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Thursday, June 27, 2013

The Thread

There's a thread you follow.It goes among
things that change. But it doesn't change.

People wonder about what you are pursuing.  
You have to explain about the thread.
But it is hard for others to see.
While you hold it you can't get lost.
Tragedies happen; people get hurt
or die and you suffer and get old.
Nothing you can do can stop time's unfolding.
You don't ever let go of the thread.

If you wonder what "the thread" might be - Richard Rohr says: "My words for the thread that Stafford speaks of are the True Self - the immortal diamond that we have been mining here. Your True Self is who you are, and always have been in God, and at its core, it is love itself. Love is both who you are and who you are still becoming, like a sunflower seed that becomes its own sunflower."
- Immortal Diamond p176

Sunday, June 23, 2013

Labyrinth Experience

If you are interested in a Labyrinth "walk" without leaving your desk try this lovely experience from the Gratefulness website. It includes places to pause with a beautiful picture and some words to reflect on. Many other aspects of the Gratefulness website are well worth exploring too.

Below is a photo of a Labyrinth laid out in St Matthew's Church in Auckland over Easter one year.

Monday, June 17, 2013

It's not rocket science really...

I have to confess I've never been deeply into Augustine (that's 4th century St Augustine of Hippo  I'm talking about) apart from the usual general knowledge gained in theological study.  But in another blog I follow (Red Dress Theology) I was very interested to learn some of the things Augustine said about scripture. Here's an excerpt from Chelle's discussion of Augustine's On Christian Doctrine with a couple of bits underlined by me:

"Interestingly, he [Augustine] says that because true knowledge of God is held internally in the human person, the scripture is only a tool that God uses to stir up that truth within individual human beings and scripture is, therefore, theoretically unnecessary if God decides to reveal Godself directly to a person’s ‘heart’.

Book 3 suggests strategies for interpreting ambiguous passages in scripture: it’s not rocket science really, but it’s surprising how much we need to be reminded of these simple strategies when we encounter confusion in our understanding of the bible.  First and foremost, Augustine argues, we must work out what is figurative and what is literal.  Common sense says that if the text is nonsense when taken literally, then it must be figurative.  The rule of faith suggests that if all knowledge helps us to love God and our neighbour – if a text taken literally cannot lead us into love, then it must be figurative!  If the text still doesn’t make sense, then we look at context, including the immediate context of the passage within it’s text, the whole canonical context, and the context of ourselves as reader.  Ultimately, there is nothing in scripture which does not lead towards the double love of God and neighbour, so that is the ultimate standard by which all interpretations must abide, for love is the telos, the goal of scripture, just as love is the goal of everything God does, is and communicates to God’s creation!"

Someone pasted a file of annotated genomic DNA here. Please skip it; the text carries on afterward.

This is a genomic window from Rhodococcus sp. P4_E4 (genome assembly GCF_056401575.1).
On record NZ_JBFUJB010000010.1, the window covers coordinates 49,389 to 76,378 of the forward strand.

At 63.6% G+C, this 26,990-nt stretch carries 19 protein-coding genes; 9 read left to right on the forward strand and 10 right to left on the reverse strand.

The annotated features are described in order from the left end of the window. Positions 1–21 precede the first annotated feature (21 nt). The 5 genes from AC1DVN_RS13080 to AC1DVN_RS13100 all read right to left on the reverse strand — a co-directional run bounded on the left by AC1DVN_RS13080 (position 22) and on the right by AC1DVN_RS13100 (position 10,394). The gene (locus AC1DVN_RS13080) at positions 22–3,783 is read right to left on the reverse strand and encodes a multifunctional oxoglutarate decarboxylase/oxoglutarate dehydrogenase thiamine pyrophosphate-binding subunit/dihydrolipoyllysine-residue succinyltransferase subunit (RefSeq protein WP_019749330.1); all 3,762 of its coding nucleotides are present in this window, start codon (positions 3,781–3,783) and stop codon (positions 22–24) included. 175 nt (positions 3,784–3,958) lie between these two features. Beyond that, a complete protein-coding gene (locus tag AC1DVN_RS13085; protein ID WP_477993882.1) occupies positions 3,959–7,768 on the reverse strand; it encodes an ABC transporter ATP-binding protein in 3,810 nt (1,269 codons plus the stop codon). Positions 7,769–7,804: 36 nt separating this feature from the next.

If you want to read the whole post click here. Thanks Chelle!

Saturday, June 15, 2013

A 90 second video is worth an hour in therapy... (maybe!)

Watch this and see if you laugh, cry or ponder deeply - maybe all three!

Thanks to Paul at Prodigal Kiwi for putting me on to this.

Monday, June 10, 2013

Mistaken Identity

In his book The Immortal Diamond: The search for our true self, Richard Rohr re-tells a short story called Revelation written by Flannery O'Connor. Rohr says:

"In that short story her main character, Ruby Turpin, a good but righteous Christian, has a vision as she stands in a pigpen. Ruby is a classic Christian False Self, who finally looks out and beyond her self-made holiness (her "pigpen") to her first glimpse of her True Self. In the story she describes what she sees as a "vast horde of souls" rumbling toward heaven: poor whites, black people in white robes, and "battalions of freaks and lunatics shouting and clapping and leaping like frogs." Bringing up the rear, she says, is a "tribe of people like her" who "had always had a little of everything" and were marching "behind the others with great dignity, accountable as they always had been for good order and common sense and respectable behavior ... Yet she could see by their shocked and altered faces that even their virtues were being burned away." There it is, as only a master teacher can teach it. O'Connor presents the False Self in its final shattering moments. One only hopes that Ruby can surrender and begin to sing "off-key" like the rumbling hordes. She has suffered from a massive case of mistaken identity all her life, just as we all do, but hers was bolstered by a strong "Christian" False Self. Religion can significantly delay the emergence of our True Self. I have been a Priest for forty-two years and can say that from solid experience.

The True Self does not really "go to heaven" as much as live there already. It is indeed part of the "vast horde rumbling toward heaven". It lives in the big Body now, puts little trust in its private virtue, and feels no undue surprise at its personal weakness. Ruby is just opening up to heaven for the first time, and she is a little shocked and surely disappointed that so many "others" are there." end of Rohr quote.


If you want another approach to "mistaken identity" from The Gospel of Thomas - with a wonderful personal reflection and photo by Blogger Diane Walker - click here. Hint - click on the reflection/photo for a larger, easier to read view.